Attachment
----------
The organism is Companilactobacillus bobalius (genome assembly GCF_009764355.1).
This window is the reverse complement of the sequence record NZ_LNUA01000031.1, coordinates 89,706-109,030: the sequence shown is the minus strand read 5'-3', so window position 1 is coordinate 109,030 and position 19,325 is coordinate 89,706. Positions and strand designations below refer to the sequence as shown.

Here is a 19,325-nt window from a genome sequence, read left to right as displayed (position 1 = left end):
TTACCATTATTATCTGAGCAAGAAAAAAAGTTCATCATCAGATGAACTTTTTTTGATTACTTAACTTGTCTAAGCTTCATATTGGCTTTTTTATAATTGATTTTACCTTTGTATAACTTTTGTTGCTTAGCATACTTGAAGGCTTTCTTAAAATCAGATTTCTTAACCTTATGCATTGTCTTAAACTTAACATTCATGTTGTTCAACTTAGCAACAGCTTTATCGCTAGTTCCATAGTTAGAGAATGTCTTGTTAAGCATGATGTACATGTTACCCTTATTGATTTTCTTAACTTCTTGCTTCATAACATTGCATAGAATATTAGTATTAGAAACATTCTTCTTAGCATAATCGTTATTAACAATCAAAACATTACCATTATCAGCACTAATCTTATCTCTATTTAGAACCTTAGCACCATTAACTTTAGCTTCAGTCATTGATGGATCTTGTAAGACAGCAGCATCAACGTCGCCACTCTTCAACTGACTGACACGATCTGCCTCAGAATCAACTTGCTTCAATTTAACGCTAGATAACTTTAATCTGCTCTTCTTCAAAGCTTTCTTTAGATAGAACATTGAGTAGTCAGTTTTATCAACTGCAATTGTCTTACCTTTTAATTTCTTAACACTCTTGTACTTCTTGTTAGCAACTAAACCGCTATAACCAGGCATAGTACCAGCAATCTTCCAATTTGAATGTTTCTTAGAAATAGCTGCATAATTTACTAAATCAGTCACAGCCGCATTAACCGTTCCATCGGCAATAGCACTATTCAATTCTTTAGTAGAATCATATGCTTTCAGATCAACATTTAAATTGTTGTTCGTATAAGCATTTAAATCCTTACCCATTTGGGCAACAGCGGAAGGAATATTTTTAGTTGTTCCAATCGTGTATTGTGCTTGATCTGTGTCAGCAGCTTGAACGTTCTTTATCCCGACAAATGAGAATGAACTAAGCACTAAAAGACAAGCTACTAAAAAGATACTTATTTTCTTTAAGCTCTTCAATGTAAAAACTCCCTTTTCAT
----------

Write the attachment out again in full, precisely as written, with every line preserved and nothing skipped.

The organism is Companilactobacillus bobalius (genome assembly GCF_009764355.1).
This window is the reverse complement of the sequence record NZ_LNUA01000031.1, coordinates 89,706-109,030: the sequence shown is the minus strand read 5'-3', so window position 1 is coordinate 109,030 and position 19,325 is coordinate 89,706. Positions and strand designations below refer to the sequence as shown.

Here is a 19,325-nt window from a genome sequence, read left to right as displayed (position 1 = left end):
TTACCATTATTATCTGAGCAAGAAAAAAAGTTCATCATCAGATGAACTTTTTTTGATTACTTAACTTGTCTAAGCTTCATATTGGCTTTTTTATAATTGATTTTACCTTTGTATAACTTTTGTTGCTTAGCATACTTGAAGGCTTTCTTAAAATCAGATTTCTTAACCTTATGCATTGTCTTAAACTTAACATTCATGTTGTTCAACTTAGCAACAGCTTTATCGCTAGTTCCATAGTTAGAGAATGTCTTGTTAAGCATGATGTACATGTTACCCTTATTGATTTTCTTAACTTCTTGCTTCATAACATTGCATAGAATATTAGTATTAGAAACATTCTTCTTAGCATAATCGTTATTAACAATCAAAACATTACCATTATCAGCACTAATCTTATCTCTATTTAGAACCTTAGCACCATTAACTTTAGCTTCAGTCATTGATGGATCTTGTAAGACAGCAGCATCAACGTCGCCACTCTTCAACTGACTGACACGATCTGCCTCAGAATCAACTTGCTTCAATTTAACGCTAGATAACTTTAATCTGCTCTTCTTCAAAGCTTTCTTTAGATAGAACATTGAGTAGTCAGTTTTATCAACTGCAATTGTCTTACCTTTTAATTTCTTAACACTCTTGTACTTCTTGTTAGCAACTAAACCGCTATAACCAGGCATAGTACCAGCAATCTTCCAATTTGAATGTTTCTTAGAAATAGCTGCATAATTTACTAAATCAGTCACAGCCGCATTAACCGTTCCATCGGCAATAGCACTATTCAATTCTTTAGTAGAATCATATGCTTTCAGATCAACATTTAAATTGTTGTTCGTATAAGCATTTAAATCCTTACCCATTTGGGCAACAGCGGAAGGAATATTTTTAGTTGTTCCAATCGTGTATTGTGCTTGATCTGTGTCAGCAGCTTGAACGTTCTTTATCCCGACAAATGAGAATGAACTAAGCACTAAAAGACAAGCTACTAAAAAGATACTTATTTTCTTTAAGCTCTTCAATGTAAAAACTCCCTTTTCAT